Evolution Class 12 Notes Biology Chapter 7

Chapter at a Glance

  • Evolution is the formation of newer types of organisms from the pre-existing ones through modification.


  • Origin of life is the process by which living organisms developed from inanimate matter, which is generally thought to have occurred on Earth between 3500 to 4000 millions years ago.
  • Earth originated 4600 million year ago.
  • Life appeared 3.7 billion years ago. This is indicated by the discovery of microfossils of cyanobacteria like organisms.
  • There was no atmosphere on early earth.
  • There are various theories which explain the phenomenon of origin of life. A few of them were only assumptions while others were based on scientific grounds. These theories are -Theory of special creation, Theory of spontaneous generation or Abiogenesis, Theory of biogenesis, and Oparin Haldane theory.
  • Oparin and Haldane proposed that the first form of life could have come from pre-existing non-living organic molecules (e.g., RNA, protein etc.) and that formation of life was preceded by chemical evolution, i.e., formation of diverse organic molecules from inorganic constituents.
  • Oparin – Haldane theory was supported experimentally by Miller-Urey experiment in 1953 with the help of simulation experiments. Miller & Urey tried to create conditions existing in primitive atmosphere – in spark discharge
  • apparatus – a large flask containing mixture ofCH4, NH3, H2 and H20 with electric source and boiling of water for a week. They observed formation of amino acids.
  • The Miller-Urey experiment provided the first evidence that organic molecules needed for life could be formed from inorganic components.
  • Haldane coined the term ‘prebiotic soup’, and this became a powerful symbol of the Oparin-Haldane view of the origin of life.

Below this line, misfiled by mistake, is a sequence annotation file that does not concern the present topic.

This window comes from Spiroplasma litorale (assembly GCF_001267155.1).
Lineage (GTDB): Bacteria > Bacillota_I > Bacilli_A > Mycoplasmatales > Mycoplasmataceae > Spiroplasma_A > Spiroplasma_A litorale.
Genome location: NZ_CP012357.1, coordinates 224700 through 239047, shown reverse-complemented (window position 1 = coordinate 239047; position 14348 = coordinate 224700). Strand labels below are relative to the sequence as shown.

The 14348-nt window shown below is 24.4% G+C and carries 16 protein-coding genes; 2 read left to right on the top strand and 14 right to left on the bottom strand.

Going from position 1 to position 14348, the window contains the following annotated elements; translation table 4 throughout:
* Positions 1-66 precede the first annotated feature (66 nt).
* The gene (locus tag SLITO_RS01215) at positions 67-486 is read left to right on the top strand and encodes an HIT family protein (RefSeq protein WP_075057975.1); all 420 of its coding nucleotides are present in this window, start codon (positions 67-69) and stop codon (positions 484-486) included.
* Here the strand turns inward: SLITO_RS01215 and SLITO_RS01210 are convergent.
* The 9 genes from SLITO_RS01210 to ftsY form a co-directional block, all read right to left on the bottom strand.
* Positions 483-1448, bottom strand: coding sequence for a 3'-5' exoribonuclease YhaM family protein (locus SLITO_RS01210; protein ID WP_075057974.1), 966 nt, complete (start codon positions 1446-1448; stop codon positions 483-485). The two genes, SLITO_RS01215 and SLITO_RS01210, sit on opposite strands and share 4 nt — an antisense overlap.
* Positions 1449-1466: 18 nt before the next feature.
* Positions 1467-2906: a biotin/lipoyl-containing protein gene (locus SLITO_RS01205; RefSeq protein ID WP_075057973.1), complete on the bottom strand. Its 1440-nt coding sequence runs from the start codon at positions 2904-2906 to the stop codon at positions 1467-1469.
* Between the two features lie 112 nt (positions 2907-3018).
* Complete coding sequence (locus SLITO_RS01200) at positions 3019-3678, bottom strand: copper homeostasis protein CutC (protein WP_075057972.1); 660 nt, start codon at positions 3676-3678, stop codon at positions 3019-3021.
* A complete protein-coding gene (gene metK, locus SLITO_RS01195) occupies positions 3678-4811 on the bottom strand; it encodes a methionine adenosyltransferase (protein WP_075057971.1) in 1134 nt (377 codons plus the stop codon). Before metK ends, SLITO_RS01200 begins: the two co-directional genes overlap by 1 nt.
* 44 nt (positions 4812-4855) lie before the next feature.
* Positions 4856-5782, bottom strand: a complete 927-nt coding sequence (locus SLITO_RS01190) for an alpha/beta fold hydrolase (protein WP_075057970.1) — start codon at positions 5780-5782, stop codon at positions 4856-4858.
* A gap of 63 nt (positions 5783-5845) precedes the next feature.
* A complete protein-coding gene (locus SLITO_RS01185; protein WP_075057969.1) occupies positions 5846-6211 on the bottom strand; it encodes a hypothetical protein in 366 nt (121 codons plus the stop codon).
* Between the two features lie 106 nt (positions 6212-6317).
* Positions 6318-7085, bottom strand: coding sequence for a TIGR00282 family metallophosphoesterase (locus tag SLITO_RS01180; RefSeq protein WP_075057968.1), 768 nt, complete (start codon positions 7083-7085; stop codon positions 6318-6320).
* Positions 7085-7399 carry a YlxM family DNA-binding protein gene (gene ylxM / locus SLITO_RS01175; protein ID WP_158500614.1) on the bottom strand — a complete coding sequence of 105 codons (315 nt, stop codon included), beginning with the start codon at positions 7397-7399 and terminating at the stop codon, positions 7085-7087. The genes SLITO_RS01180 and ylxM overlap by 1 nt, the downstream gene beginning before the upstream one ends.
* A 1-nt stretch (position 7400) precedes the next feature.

• Prebiotic soup is also called hot dilute soup.
  • Oparin postulated the spontaneous appearance of structures called coacervates.
  • The first prokaryotes were anaerobes and chemoheterotrophs.
  • Atmosphere becomes richer in oxygen due to photoautotrophs.
  • Darwin published his observations and conclusions regarding evolution in the book “Origin of Species” in 1859.
  • Darwin proposed the theory of evolution by natural selection. According to this theory, individuals that are better adapted to their environment survive and reproduce more successfully than less well adapted individuals.
  • Darwin travelled round the world in ship H.M.S. Beagle for 5 years and during journey, he noted a huge variety and remarkable similarity between organisms and their wonderful adaptation to environment and proposed the following factors:
  • Rapid multiplication
  • Limited environmental resources Struggle for existence
  • Variation
  • Natural selection Survival of fittest
  • Inheritance of useful variation
  • Formation of new species
  • Due to limited space and food, the following competition occurs for struggle for existence.
    • Intraspecific : Between individuals of same species.
    • Interspecific : Between individuals of different species.
    • Environmental : Natural calamites like flood, drought.
  • The mutation theory was put forward by Hugodevries to explain the mechanism of evolution.
  • Features of mutation theory are-
    • Mutation (Sudden, discontinuous, inheritable, genetic variation) form raw material for evolution.
    • It appears suddenly and produces effect immediately.
    • Mutants are different from parents.
    • Mutations are recurring, random, inheritable.
    • Collection of mutated forms leads to evolution.
  • The mutation observed by de Vries in Oenothera Lamarckiana was chromosomal number variant.
  • Genetic equilibrium (Hardy Weinberg law) states that “both gene frequency and genotype frequency” will remain constant from generation to generation in an infinitely large interbreeding population in which mating is random and no selection, migration or mutation occurs.